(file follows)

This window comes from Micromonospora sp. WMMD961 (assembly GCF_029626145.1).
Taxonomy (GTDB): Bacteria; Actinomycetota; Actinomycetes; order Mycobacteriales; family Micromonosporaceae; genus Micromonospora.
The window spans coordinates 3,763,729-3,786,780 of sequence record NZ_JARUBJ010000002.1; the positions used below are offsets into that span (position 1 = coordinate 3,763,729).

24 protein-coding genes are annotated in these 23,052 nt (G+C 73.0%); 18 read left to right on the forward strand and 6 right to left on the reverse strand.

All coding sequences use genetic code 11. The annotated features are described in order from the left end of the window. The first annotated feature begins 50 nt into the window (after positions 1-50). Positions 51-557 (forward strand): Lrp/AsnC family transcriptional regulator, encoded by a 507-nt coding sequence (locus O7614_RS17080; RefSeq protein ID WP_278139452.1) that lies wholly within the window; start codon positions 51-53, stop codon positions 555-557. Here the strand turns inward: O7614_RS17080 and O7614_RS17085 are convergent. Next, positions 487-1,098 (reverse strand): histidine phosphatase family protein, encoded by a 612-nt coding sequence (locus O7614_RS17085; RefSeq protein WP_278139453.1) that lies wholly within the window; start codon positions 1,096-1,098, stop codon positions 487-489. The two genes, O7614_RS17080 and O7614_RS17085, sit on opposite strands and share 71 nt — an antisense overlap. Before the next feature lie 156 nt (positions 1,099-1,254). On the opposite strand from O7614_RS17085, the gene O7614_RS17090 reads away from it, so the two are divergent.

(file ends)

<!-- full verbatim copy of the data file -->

This window comes from Micromonospora sp. WMMD961 (assembly GCF_029626145.1).
Taxonomy (GTDB): Bacteria; Actinomycetota; Actinomycetes; order Mycobacteriales; family Micromonosporaceae; genus Micromonospora.
The window spans coordinates 3,763,729-3,786,780 of sequence record NZ_JARUBJ010000002.1; the positions used below are offsets into that span (position 1 = coordinate 3,763,729).

24 protein-coding genes are annotated in these 23,052 nt (G+C 73.0%); 18 read left to right on the forward strand and 6 right to left on the reverse strand.

All coding sequences use genetic code 11. The annotated features are described in order from the left end of the window. The first annotated feature begins 50 nt into the window (after positions 1-50). Positions 51-557 (forward strand): Lrp/AsnC family transcriptional regulator, encoded by a 507-nt coding sequence (locus O7614_RS17080; RefSeq protein ID WP_278139452.1) that lies wholly within the window; start codon positions 51-53, stop codon positions 555-557. Here the strand turns inward: O7614_RS17080 and O7614_RS17085 are convergent. Next, positions 487-1,098 (reverse strand): histidine phosphatase family protein, encoded by a 612-nt coding sequence (locus O7614_RS17085; RefSeq protein WP_278139453.1) that lies wholly within the window; start codon positions 1,096-1,098, stop codon positions 487-489. The two genes, O7614_RS17080 and O7614_RS17085, sit on opposite strands and share 71 nt — an antisense overlap. Before the next feature lie 156 nt (positions 1,099-1,254). On the opposite strand from O7614_RS17085, the gene O7614_RS17090 reads away from it, so the two are divergent.